Race + Comics: The Man Of Steel Trailer And Fans’ Super-Xenophobia

By Arturo R. García

Since the release of the new trailer for Man Of Steel, there’s been increased hope among many Superman fans that the Christopher Nolan/Zack Snyder collaboration will bring luster back to the character’s cinematic incarnation.

But some fans’ idea of how they want the character’s bicultural nature to play out paints yet another disconcerting picture of geekdom’s self-styled “colorblindness.”

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Quoted: Riding In Cars With Black People And Other Newly Dangerous Acts

“What I remember most about that first stop was that he asked “Where are you headed.” Not “license, registration and proof of insurance, please” ─ but “Where are you headed.” ──

Eighteen years ─ nine months ─ sixteen days and one-thousand seconds of riding in cars with nothing but white people ─ and not once had an officer expressed interest in where we were heading.

While I did not know it at the time, growing up one of the benefits of my honorary white and suburban privilege was the ability to gather, congregate and move aimlessly through public spaces without attention or purpose… Perhaps that’s why for years after leaving home I carried an old family picture, tucked directly behind my driver’s license, where the latter went the former followed, sometimes whispering, and sometimes shouting “I am not the Black Man you think I am. Now please let me pass without delay or further hindrance.”

From Chad Goller-Sojourner’s sophomore solo performance: Riding in Cars with Black People & Other Newly Dangerous Acts: A Memoir in Vanishing Whiteness. ‘Riding in Cars with Black People’ is the groundbreaking and crushingly honest story of what happens when a black boy, raised by white parents, “ages out” of honorary white and suburban privilege and into a world where folklore, statistics, and conjecture deem him dangerous until proven otherwise. ‘Riding in Cars’ will debut in April 2013. Support the project on Indiegogo.

Somewhere Between Explores Transracial Adoption And Identity

TRAILER: Somewhere Between – A Feature Documentary from Linda Knowlton on Vimeo.


Check out the synopsis:

Four baby girls are born in China to families who are unable to keep them, largely because of China’s “One Child Policy.” Instead of being raised by their biological parents, the baby girls are raised in orphanages, and then eventually adopted by American families to be whisked halfway around the world to the United States. There, they grow up with Sesame Street, hip-hop, and Twitter. They describe themselves as “bananas”: white on the inside and yellow on the outside. All is well, until they hit their teen years, when their pasts pull at them, and they begin to wonder, “Who am I?”

All four know they were probably “given up” because they were girls (they are understandably uncomfortable with the word “abandoned”), and grapple with issues of race, gender, and identity more acutely than most their age.

Documentaries have been made before about international adoption, but they have always been from the point of view of the adoptive, Caucasian parents, or the adult adoptee. Young women’s voices are rarely heard—especially young women of color. SOMEWHERE BETWEEN lets four teenaged girls—Fang, Haley, Ann, and Jenna—tell their own stories, letting the film unfold from their points of view and shedding light on their deepest thoughts: about their families, their feelings of being “other,” and their powerful connections to a past that most of them cannot recall.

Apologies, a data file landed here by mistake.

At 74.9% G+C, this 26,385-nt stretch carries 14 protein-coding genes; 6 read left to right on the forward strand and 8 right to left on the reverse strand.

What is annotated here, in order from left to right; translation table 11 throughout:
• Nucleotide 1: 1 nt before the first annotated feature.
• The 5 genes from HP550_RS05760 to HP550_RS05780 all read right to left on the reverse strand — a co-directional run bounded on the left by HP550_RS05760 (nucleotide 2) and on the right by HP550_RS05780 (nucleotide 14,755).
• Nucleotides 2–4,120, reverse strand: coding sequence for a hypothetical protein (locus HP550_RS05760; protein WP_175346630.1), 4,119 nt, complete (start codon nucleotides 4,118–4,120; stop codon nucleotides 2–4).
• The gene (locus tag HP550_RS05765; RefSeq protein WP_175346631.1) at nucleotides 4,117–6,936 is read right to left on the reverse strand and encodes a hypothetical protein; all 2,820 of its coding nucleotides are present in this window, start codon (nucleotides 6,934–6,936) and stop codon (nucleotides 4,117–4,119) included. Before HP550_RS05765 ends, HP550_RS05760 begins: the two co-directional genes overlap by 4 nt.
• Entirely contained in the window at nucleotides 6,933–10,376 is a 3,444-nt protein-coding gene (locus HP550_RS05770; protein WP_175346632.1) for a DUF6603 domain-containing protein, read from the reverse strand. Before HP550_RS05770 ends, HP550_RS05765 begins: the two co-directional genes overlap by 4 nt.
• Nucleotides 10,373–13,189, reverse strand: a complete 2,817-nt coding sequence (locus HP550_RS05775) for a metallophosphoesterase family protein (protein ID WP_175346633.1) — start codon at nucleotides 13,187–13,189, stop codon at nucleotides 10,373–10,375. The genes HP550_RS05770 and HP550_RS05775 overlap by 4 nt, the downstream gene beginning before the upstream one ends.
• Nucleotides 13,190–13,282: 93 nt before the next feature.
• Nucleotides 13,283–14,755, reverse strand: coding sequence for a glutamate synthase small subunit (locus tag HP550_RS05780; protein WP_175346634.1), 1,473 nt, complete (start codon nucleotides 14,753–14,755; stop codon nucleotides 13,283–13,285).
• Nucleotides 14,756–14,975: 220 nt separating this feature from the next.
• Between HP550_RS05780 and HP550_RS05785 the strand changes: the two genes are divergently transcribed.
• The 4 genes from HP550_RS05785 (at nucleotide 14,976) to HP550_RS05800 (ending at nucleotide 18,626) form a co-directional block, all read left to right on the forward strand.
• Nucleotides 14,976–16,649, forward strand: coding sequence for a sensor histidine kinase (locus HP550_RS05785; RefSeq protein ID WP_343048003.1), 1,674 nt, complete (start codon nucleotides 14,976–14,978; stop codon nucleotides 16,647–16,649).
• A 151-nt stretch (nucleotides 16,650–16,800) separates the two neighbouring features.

The film captures nearly three years in the lives of these four dynamic young women.

The screening schedule is here.

Central American Horror Story: A Brief Chat With Finding Fernanda Author Erin Siegal

By Arturo R. García

Finding Fernanda is a sobering story–even more so when you stop to think that it focuses on two women out of thousands at opposite ends of a corrupt system.

Journalist Erin Siegal’s book stretches across the continent: it examines the notorious child adoption business in Guatemala via the ordeals suffered by both Guatemalan native Mildred Alvarado, who loses two of her children not just to kidnappers but to her country’s legal and political processes, and Tennessee resident Betsy Emanuel, an American lured in by a Christian adoption agency when she begins the process of adopting one of the children, not knowing the dirty business behind her wish for another child.

Working with a local journalist over the course of three years, Siegal sheds light on the various players: the American agencies and their in-country networks of handlers and attorneys; the medical professionals and court officials who are either on the take or willfully negligent, like the Guatemala City pediatrician who sees his practice expand as he becomes a go-to resource for adoptionists:

On a child’s first visit to his office, Dr. Castillo would ask about his or her background and felt he had no choice but to take the answers provided to him by cuidadoras (caretakers) at face value. Every time one of the women hesitated, he felt chilled. More than half the children examined at his office didn’t have proper paperwork, such as a birth certificate. Sometimes the names would change. It wasn’t his responsibility to investigate, the pediatrician told himself; he was just there to make sure that the kids were being cared for.

Over time, cases like Mildred’s become a cause celebre in Guatemala, attracting more and more attention from the press and the underfunded authorities before a human rights organization represents her in court. For her part, Betsy also feels her own betrayal at the hands of the agency, pushing her to ask questions of her own, culminating in an encounter with Mildred.

In an e-mail interview with Racialicious, Siegal shared more details about the women at the heart of Fernanda, the industry that brought them together, and her own experience as an American journalist working in Guatemala. The transcript, which includes some spoilers, is under the cut.